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Answer 114. Jack the Ripper’s fifth victim was Mary Jane Kelly. She was the only one to be murdered indoors.


Unlike the other prostitutes, Mary Jane had a place of her own. She rented a filthy room in Miller’s Court (long since demolished, now part of White’s Row car park).

Ripper's 5th murder 2Several neighbours heard someone shrieking ‘Oh, murder!’ during the night, but no one did anything about it. Mary Jane’s body wasn’t found until just before 11 o’clock next morning, when the rent collector peered through the window. He nearly fainted at what he saw:

‘The throat had been cut right across with a knife, nearly severing the head from the body. The abdomen had been partially ripped open, and both the breasts had been cut from the body, the left arm, like the head, hung to the body by the skin only. The nose had been cut off, the forehead skinned, and the thighs down to the feet, stripped of the flesh…

Ripper's 5th murder‘The entrails and other portions of the frame were missing, but the liver etc it is said were found placed between the feet of this poor victim. The flesh from the thighs and legs, together with the breasts and nose, had been placed by the murderer on the table, and one of the hands of the dead woman had been pushed into her stomach’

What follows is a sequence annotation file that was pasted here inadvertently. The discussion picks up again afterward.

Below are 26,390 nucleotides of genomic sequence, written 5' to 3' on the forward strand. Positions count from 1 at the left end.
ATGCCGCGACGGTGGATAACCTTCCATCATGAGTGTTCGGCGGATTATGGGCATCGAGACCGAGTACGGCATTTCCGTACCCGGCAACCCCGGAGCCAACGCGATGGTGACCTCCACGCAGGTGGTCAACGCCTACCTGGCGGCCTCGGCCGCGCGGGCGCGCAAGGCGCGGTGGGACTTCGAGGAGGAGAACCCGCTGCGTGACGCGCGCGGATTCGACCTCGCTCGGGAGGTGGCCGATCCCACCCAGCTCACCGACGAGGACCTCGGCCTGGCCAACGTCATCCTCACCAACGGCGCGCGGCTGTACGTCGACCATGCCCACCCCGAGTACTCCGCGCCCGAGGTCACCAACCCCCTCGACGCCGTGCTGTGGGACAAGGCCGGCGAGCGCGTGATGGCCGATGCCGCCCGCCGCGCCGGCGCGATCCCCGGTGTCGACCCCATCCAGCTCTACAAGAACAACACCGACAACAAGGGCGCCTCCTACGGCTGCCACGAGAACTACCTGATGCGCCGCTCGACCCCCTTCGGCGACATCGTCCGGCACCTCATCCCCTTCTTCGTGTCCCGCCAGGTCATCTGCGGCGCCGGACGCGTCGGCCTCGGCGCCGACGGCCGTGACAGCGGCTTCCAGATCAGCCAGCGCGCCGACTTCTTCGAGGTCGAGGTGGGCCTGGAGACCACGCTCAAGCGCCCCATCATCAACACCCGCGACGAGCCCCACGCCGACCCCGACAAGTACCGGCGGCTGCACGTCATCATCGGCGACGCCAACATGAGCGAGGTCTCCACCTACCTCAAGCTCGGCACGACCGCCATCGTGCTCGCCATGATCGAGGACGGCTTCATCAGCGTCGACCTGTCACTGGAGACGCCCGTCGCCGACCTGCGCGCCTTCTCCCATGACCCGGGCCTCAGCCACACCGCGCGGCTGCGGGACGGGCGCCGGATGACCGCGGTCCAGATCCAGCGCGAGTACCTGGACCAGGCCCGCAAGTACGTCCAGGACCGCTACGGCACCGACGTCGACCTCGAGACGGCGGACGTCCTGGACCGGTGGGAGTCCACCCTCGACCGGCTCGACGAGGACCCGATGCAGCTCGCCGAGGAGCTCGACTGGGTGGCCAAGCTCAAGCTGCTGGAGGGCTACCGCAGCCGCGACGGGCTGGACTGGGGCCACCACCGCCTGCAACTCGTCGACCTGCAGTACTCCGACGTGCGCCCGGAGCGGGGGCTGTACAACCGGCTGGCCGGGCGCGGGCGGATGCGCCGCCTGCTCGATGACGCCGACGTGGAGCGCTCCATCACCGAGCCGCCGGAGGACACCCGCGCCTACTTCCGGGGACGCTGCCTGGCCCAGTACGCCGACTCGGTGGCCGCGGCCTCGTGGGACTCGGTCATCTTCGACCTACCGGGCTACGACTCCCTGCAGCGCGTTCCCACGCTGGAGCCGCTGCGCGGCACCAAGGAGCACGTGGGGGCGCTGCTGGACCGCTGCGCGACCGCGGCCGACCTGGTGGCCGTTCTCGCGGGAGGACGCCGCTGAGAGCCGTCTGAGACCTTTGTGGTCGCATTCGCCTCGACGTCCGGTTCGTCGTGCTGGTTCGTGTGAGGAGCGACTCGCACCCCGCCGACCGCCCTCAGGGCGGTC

Mary Jane was the last of the Ripper’s known victims.  He is thought to have killed himself soon after this murder, unable to live with what he had done.

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KindertransportThis little tableau stands on Liverpool Street station, just across the road from Jack the Ripper land. At first glance, it appears to show a couple of posh English kids looking forward to boarding school again, after  a long summer holiday with their parents.

In fact, the kids aren’t English at all.

HISTORIC LONDON: X MARKS THE SPOT. Question 115. Who are these foreign children at Liverpool Street railway station?

Happy Valley: the story of the English in Kenya Cover

 

 

 

 

 

 

 

HAPPY VALLEY

‘Immensely entertaining’ – Evening Standard
‘Hilariously funny’ – Melbourne Herald
‘Anyone with experience of Kenya, past or present, will enjoy reading Happy Valley’ – Country Life